Can you compete in robotics?2023-09-26
The answer is yes. The university engineer student Carl Törnberg was part of a team that won a second prize during his internship in Japan at Ritsumeikan University.
- I have been interning at Ritsumeikan University in Japan since the beginning of 2023, and this summer, it was time for a robotics competition with the team I am part of here, says Carl Törnberg, a student in the electrical engineering program.
- This is part of our collaboration with Ritsumeikan University and Goodtech Solutions AB and is funded by the International Collaborative Research Promotion Program, says Jorge Solis, Associate Professor in electrical engineering and course coordinator for the electrical engineering internship.
The purpose of this internship was to investigate key features required for visualizing the current and future behavior of robots in real-time using AR/MR (Augmented-/Mixed Reality) to be able to see what the robot will do and convey the robot's plans, movements, and status to the human operator. Part of Carl's internship was participating in the international competition called the Future Convenient Store Challenge (FCSC) organized by the Japanese Ministry of Economy, Trade and Industry (METI) and the New Energy and Industrial Technology Development Organization (NEDO), and sponsored by Seven & i Holdings Co Ltd, the owner of 7-Eleven and other stores. The competition is about developing the next generation of stores.
The competition has three different categories, and Carl and his team, NaRiPa (Team NAIST-RITS-Panasonic), managed to secure second place in the "Stock and Disposal task" category. The challenge involves navigating a robot in a new environment to remove and place items on store shelves. Points are awarded based on how well different tasks are completed, such as removing old items, placing new ones, and correctly positioning misplaced items. One task also focuses on human safety when a person wants to retrieve an item from an area where a robot is working.
Why compete in robotics?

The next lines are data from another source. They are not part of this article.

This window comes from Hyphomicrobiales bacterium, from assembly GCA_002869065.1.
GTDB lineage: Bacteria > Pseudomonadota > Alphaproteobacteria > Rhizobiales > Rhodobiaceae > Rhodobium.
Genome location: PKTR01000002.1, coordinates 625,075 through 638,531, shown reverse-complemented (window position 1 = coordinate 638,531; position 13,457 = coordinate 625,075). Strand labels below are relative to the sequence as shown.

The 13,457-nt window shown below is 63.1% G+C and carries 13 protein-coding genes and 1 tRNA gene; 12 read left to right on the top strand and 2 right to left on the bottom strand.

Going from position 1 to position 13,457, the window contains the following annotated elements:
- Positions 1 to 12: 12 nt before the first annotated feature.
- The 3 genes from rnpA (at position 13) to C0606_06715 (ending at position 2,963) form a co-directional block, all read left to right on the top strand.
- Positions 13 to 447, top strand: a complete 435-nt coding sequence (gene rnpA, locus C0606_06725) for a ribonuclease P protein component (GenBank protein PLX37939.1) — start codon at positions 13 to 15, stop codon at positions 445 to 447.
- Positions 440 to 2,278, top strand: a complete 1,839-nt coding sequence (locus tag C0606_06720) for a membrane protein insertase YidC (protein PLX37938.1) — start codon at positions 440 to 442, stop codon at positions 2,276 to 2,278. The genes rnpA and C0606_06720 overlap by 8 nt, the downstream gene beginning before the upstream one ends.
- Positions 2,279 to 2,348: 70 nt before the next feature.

- A competition is a good way to measure how good your solution is, says Carl Törnberg. During the competition, we also networked with the other teams. It was very interesting and inspiring. The goal of the competition is to contribute to the development of good ideas and see which solutions work. Essentially, it's about bringing together different universities to challenge our latest ideas, but, of course, a competition is still a competition.
After completing his internship, Carl will start his master's program in Information Science and Engineering at Ritsumeikan University. His master's program will focus on Human-Robot Interaction (HRI) with a focus on communication and visualization using AR/MR technology, under the co-supervision of Gustavo Garcia and Lotfi El Hafi, both Associate Professors at Ritsumeikan University and senior NaRiPa members.
The NaRiPa team is partially funded through the Japan Science and Technology Agency (JST) Moonshot Research & Development Program the JST a research project called Moonshot, with Tadahiro Taniguchi, a Professor at Ritsumeikan University, as the project leader.
- Our international collaboration is now in a very interesting developmental phase, says Jorge Solis. During the summer of 2023, Ritsumeikan University, as the project lead, submitted an application to the Japan Science and Technology Agency (JST). The call is named 'Adopting Sustainable Partnerships for Innovative Research Ecosystem (ASPIRE),' and Karlstad University and the University of Southern Denmark are partners in the project application.
Funded by the European Union. Views and opinions expressed are however those of the author(s) only and do not necessarily reflect those of the European Union or the Swedish Council for Higher Education (UHR). Neither the European Union nor UHR can be held responsible for them.